One of the mysteries of the English language finally explained.
1An installation for the manual control of telephone connections in an office, hotel, or other large building.
- ‘The tactical network consisted of satellite terminals, telephone switchboards and data network operation equipment.’
- ‘The paper also quoted an unnamed American contractor who had prepared a bid to install telephone switchboards at the Qatar base.’
- ‘Callers were unable to get through to one of North Yorkshire Police's main switchboards when its telephone system was plunged into ‘chaos’ at the weekend.’
- ‘I was asked to work through to operate the telephone switchboard, and she was certainly very busy making dozens of calls.’
- ‘As well as improvements to messes, major works included installation of new switchboards, an improved stern door, removal and cleaning of both propellers, hull survey work and the addition of tank deck drains.’
- ‘By 1887 there were 26,000 telephones in use in Britain (and 150,000 in the United States) and multiple switchboards had been installed in most major towns and cities.’
- ‘Remember when the telephone industry had switchboards and operators?’
- ‘They jammed telephone switchboards or left town, many just huddled on their front lawns in a state of fear, resignation or hysteria.’
- ‘Callers jammed the switchboards of radio stations to express their shock at the fall from grace of a national hero after the news broke yesterday morning.’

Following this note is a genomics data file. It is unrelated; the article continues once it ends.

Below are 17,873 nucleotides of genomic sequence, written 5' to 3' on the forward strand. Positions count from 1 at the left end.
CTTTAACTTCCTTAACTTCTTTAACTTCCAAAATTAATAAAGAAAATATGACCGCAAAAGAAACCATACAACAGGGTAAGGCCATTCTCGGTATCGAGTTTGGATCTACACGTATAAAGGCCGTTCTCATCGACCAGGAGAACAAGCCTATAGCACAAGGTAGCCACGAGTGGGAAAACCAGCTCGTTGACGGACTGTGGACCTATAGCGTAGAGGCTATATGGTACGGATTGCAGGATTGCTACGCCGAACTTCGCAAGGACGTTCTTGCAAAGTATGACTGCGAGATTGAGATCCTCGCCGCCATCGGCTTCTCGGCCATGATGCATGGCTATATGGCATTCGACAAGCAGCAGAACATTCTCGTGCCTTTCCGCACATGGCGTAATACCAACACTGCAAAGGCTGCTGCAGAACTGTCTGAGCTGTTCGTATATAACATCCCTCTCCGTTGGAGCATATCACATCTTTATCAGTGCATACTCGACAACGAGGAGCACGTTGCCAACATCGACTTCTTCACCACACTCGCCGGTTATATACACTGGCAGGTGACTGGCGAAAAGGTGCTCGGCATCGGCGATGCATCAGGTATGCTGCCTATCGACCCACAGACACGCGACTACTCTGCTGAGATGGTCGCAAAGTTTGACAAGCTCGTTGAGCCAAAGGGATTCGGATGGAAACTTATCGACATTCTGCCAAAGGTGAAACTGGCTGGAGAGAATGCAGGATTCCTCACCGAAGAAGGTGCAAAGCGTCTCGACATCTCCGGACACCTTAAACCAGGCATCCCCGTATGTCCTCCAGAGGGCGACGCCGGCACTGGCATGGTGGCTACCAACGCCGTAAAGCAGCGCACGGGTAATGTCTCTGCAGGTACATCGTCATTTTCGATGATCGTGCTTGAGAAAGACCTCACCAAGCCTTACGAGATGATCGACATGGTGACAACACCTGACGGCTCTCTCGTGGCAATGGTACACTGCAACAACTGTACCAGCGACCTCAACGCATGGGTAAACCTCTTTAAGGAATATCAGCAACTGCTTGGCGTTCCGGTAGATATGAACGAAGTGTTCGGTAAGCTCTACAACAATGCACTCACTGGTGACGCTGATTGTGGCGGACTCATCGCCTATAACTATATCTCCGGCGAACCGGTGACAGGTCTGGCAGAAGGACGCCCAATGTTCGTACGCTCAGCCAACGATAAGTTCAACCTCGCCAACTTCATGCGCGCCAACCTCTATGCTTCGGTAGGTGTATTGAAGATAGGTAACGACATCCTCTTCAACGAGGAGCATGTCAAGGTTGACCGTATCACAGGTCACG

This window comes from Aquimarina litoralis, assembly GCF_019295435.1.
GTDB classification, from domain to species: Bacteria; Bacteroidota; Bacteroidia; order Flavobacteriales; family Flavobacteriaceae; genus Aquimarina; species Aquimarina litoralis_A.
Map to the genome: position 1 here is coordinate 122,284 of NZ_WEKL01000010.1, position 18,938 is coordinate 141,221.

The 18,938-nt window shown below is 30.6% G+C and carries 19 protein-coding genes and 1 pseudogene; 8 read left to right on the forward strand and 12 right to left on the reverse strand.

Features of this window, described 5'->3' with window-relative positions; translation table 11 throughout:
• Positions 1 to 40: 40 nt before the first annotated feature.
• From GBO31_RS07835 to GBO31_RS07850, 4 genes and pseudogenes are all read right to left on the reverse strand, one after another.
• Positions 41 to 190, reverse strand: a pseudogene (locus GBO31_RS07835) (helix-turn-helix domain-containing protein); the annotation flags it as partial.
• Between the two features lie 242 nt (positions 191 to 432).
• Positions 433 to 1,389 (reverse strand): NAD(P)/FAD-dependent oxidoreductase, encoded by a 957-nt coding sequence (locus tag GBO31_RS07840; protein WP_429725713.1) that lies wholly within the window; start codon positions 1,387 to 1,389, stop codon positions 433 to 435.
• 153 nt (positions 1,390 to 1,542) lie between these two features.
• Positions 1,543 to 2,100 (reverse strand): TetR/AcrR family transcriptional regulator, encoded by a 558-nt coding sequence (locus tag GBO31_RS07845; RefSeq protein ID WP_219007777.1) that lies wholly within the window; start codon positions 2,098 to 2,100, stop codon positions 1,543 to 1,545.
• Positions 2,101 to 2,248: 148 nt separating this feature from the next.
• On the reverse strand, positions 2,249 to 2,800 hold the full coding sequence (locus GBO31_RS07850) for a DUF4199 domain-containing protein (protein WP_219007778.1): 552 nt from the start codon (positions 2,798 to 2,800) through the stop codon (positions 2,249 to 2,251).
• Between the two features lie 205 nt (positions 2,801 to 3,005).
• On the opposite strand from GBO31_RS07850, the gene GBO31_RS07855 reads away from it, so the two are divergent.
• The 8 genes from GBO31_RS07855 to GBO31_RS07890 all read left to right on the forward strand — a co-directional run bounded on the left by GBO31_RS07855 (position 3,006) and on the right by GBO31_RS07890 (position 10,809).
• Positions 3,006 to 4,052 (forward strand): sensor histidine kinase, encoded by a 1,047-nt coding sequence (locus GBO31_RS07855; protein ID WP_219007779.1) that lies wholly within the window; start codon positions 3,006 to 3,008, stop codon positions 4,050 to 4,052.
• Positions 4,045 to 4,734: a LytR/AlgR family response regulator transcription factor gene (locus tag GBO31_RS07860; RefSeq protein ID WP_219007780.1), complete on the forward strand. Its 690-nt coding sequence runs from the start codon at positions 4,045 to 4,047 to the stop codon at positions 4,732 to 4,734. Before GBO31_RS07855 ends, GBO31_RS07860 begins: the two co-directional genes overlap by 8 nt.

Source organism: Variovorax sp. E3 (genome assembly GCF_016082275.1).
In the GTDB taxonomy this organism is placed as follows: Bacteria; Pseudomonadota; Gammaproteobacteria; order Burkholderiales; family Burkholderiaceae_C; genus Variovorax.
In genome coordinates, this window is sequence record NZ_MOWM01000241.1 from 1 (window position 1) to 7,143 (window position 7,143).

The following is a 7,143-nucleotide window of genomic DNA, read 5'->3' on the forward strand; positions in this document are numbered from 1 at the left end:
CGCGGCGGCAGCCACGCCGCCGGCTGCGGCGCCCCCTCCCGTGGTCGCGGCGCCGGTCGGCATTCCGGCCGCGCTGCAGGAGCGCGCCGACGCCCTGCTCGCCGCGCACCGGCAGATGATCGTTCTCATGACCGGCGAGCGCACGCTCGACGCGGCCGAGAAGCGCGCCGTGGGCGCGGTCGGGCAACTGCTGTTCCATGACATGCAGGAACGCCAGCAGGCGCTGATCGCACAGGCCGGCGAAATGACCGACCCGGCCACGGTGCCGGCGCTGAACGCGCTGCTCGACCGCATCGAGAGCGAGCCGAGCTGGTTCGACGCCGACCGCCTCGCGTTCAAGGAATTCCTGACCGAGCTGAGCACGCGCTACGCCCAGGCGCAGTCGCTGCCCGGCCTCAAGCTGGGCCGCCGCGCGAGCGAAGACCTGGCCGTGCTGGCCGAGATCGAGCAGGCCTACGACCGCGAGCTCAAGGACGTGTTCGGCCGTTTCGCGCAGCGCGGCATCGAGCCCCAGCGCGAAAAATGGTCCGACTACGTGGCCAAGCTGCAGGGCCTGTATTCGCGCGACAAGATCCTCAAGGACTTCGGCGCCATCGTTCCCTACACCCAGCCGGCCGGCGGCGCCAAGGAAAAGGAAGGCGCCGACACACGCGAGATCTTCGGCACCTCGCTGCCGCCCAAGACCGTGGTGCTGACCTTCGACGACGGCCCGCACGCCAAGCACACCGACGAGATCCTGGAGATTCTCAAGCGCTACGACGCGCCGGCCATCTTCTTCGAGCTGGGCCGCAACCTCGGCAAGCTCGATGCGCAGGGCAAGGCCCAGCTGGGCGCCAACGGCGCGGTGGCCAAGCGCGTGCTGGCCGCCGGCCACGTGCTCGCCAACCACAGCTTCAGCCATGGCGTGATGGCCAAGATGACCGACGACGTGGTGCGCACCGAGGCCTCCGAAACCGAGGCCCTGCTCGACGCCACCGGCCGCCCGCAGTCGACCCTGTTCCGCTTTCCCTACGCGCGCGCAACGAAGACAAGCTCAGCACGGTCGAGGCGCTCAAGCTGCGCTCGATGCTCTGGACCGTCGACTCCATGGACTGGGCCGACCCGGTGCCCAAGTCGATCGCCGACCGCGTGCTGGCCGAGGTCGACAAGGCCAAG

- ‘The devices were intended to tap phone lines used by the various governments, and were reportedly installed at the building's switchboard.’
- ‘Extra personnel were dispatched to the switchboard, and nonessential telephone calls were rerouted to voice mail boxes.’
- ‘As manual switchboards were phased out after World War II, we started moving from analog to digital telephony.’
- ‘On the plus side, the system worked despite the switchboard and office phone system.’
- ‘Had the switchboard at the hotel connected her to the wrong room?’
- ‘This brief account leaves the impression that the central nervous system is little more than a set of cables running up and down, with something akin to a telephone switchboard in between.’
- ‘During WW I field telephones and switchboards were developed.’
- ‘He actually worked in the centre of Birmingham on the emergency telephone switchboard.’
- ‘Last year the traffic on international telephone switchboards topped 100 billion for the first time.’
- ‘That's where the workers were, that's where the telephone switchboard was, that's where the suppliers were.’
- ‘I think she still believes there are ladies with headsets and twinsets plugging away at switchboards.’
2An apparatus for varying connections between electric circuits in other applications.
- ‘Sailors in HMS Argyll have been praised for their quick response when a fire was discovered in the frigate's forward electrical switchboard.’
- ‘Switchgear or switchboards can be used as the distribution and overcurrent protection for the system.’
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